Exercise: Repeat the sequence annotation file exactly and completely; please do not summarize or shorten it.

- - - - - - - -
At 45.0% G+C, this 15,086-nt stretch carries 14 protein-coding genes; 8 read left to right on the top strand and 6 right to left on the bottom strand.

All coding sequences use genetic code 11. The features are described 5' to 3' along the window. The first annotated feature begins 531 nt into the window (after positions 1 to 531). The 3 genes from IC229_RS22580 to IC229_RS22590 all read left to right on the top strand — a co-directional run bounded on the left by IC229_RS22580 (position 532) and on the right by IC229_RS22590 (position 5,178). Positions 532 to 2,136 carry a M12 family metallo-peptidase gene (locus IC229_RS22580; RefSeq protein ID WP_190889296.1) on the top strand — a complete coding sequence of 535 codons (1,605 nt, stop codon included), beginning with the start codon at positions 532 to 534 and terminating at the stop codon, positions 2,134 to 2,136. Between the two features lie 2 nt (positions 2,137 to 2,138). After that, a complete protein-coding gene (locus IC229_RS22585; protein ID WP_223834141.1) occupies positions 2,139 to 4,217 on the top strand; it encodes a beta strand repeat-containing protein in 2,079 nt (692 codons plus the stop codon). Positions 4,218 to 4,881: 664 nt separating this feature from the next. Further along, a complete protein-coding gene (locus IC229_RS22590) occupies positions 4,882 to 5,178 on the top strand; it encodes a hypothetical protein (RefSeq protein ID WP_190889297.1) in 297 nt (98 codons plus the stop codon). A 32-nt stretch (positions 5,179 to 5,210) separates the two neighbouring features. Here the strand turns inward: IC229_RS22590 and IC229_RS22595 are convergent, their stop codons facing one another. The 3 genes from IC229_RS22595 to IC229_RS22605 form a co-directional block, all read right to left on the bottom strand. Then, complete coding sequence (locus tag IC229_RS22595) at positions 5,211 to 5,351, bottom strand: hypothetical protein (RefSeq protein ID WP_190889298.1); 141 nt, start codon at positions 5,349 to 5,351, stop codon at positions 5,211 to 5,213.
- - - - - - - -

At 45.0% G+C, this 15,086-nt stretch carries 14 protein-coding genes; 8 read left to right on the top strand and 6 right to left on the bottom strand.

All coding sequences use genetic code 11. The features are described 5' to 3' along the window. The first annotated feature begins 531 nt into the window (after positions 1 to 531). The 3 genes from IC229_RS22580 to IC229_RS22590 all read left to right on the top strand — a co-directional run bounded on the left by IC229_RS22580 (position 532) and on the right by IC229_RS22590 (position 5,178). Positions 532 to 2,136 carry a M12 family metallo-peptidase gene (locus IC229_RS22580; RefSeq protein ID WP_190889296.1) on the top strand — a complete coding sequence of 535 codons (1,605 nt, stop codon included), beginning with the start codon at positions 532 to 534 and terminating at the stop codon, positions 2,134 to 2,136. Between the two features lie 2 nt (positions 2,137 to 2,138). After that, a complete protein-coding gene (locus IC229_RS22585; protein ID WP_223834141.1) occupies positions 2,139 to 4,217 on the top strand; it encodes a beta strand repeat-containing protein in 2,079 nt (692 codons plus the stop codon). Positions 4,218 to 4,881: 664 nt separating this feature from the next. Further along, a complete protein-coding gene (locus IC229_RS22590) occupies positions 4,882 to 5,178 on the top strand; it encodes a hypothetical protein (RefSeq protein ID WP_190889297.1) in 297 nt (98 codons plus the stop codon). A 32-nt stretch (positions 5,179 to 5,210) separates the two neighbouring features. Here the strand turns inward: IC229_RS22590 and IC229_RS22595 are convergent, their stop codons facing one another. The 3 genes from IC229_RS22595 to IC229_RS22605 form a co-directional block, all read right to left on the bottom strand. Then, complete coding sequence (locus tag IC229_RS22595) at positions 5,211 to 5,351, bottom strand: hypothetical protein (RefSeq protein ID WP_190889298.1); 141 nt, start codon at positions 5,349 to 5,351, stop codon at positions 5,211 to 5,213.